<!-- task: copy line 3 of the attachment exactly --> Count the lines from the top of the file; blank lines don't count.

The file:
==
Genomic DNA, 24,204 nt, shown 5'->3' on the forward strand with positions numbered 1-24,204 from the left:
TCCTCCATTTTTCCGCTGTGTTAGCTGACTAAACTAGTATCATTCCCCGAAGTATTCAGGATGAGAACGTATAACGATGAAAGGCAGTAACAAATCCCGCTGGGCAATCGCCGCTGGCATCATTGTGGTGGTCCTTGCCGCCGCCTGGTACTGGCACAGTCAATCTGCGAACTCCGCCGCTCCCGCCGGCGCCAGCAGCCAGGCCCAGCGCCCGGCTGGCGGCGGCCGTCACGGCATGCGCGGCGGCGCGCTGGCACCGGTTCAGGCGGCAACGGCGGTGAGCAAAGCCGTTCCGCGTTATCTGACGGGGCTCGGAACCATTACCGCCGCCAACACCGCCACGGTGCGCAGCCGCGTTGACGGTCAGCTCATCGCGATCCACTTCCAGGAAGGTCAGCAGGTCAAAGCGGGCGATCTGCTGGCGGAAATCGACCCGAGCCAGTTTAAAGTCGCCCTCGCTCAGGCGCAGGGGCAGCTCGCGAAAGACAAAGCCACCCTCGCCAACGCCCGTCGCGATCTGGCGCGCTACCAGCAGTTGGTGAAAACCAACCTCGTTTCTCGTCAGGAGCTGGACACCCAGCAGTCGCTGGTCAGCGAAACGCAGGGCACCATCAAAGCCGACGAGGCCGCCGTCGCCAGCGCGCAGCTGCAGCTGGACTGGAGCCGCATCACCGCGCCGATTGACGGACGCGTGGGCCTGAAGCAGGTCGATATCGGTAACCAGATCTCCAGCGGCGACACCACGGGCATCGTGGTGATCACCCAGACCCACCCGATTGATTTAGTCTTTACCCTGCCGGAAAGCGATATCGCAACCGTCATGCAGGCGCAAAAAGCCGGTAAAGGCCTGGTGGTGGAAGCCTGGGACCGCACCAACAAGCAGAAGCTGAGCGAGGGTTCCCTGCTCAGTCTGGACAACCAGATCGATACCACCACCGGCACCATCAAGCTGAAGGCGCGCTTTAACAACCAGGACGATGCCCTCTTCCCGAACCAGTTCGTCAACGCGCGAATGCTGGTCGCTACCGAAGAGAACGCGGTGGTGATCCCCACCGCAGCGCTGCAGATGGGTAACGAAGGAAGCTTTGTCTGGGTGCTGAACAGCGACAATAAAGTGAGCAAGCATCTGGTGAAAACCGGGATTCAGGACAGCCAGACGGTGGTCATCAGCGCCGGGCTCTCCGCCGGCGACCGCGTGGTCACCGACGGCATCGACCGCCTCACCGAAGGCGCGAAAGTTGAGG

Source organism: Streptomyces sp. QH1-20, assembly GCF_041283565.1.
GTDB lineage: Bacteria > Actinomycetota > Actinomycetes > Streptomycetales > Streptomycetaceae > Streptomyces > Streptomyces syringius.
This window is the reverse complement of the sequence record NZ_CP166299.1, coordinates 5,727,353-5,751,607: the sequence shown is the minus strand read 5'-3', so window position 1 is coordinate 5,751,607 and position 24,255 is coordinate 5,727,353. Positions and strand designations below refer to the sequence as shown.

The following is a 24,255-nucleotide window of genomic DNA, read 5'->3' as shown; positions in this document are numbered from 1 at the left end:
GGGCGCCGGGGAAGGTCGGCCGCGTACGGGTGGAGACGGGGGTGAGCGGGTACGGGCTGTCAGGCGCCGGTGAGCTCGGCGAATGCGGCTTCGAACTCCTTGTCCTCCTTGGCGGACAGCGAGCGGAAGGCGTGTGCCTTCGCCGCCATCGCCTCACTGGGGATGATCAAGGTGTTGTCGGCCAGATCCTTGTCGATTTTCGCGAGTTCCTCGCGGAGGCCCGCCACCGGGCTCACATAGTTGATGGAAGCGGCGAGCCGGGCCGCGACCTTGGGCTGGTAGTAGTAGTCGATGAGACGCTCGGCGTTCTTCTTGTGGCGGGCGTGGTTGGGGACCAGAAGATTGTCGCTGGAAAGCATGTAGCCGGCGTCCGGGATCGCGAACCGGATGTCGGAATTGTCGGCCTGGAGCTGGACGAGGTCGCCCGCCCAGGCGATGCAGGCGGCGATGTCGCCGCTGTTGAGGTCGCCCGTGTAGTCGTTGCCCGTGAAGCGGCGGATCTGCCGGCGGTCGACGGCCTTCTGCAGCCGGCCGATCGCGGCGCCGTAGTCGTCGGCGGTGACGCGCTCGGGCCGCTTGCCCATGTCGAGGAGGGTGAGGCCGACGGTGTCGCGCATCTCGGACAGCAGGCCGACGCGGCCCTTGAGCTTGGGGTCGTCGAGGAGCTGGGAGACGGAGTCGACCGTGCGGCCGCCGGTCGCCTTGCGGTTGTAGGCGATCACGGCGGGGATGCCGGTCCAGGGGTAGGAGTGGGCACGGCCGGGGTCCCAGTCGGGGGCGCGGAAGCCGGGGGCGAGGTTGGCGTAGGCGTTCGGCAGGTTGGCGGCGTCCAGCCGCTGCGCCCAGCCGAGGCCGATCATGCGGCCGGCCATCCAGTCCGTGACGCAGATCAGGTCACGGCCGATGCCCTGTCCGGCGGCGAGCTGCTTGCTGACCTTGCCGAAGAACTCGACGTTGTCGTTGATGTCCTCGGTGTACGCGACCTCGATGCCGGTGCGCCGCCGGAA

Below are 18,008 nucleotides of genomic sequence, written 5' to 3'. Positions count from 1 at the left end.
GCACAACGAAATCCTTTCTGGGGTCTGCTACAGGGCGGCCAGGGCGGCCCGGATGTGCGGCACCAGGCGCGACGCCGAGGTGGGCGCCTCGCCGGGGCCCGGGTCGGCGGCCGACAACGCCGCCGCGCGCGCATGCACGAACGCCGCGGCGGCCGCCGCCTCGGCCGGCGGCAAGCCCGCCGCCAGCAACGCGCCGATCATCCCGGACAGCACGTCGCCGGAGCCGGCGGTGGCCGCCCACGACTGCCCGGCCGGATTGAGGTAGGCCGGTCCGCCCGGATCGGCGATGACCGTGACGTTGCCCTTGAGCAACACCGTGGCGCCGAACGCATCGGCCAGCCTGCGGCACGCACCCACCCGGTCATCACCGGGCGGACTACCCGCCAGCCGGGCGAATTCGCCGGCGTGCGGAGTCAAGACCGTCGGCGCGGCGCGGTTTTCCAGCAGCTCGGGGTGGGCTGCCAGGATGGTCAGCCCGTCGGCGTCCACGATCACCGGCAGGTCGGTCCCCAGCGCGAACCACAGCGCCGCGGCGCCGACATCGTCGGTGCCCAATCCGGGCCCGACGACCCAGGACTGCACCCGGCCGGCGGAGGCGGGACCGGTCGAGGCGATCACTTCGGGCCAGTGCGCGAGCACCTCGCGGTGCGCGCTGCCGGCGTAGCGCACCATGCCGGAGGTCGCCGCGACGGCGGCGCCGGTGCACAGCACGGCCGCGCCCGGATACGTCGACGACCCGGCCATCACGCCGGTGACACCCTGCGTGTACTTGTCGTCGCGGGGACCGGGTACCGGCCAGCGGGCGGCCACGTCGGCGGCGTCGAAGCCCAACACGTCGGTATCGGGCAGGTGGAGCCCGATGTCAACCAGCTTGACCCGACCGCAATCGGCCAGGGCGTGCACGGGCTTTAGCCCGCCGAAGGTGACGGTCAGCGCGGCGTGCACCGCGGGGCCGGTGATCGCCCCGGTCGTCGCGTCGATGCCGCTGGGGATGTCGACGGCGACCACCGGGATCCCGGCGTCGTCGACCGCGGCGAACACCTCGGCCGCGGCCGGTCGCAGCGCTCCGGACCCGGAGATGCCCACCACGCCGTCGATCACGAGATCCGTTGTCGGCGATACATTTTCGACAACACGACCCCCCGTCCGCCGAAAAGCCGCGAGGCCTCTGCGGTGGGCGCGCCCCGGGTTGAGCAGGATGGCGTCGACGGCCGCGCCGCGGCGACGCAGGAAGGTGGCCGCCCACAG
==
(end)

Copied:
Source organism: Streptomyces sp. QH1-20, assembly GCF_041283565.1.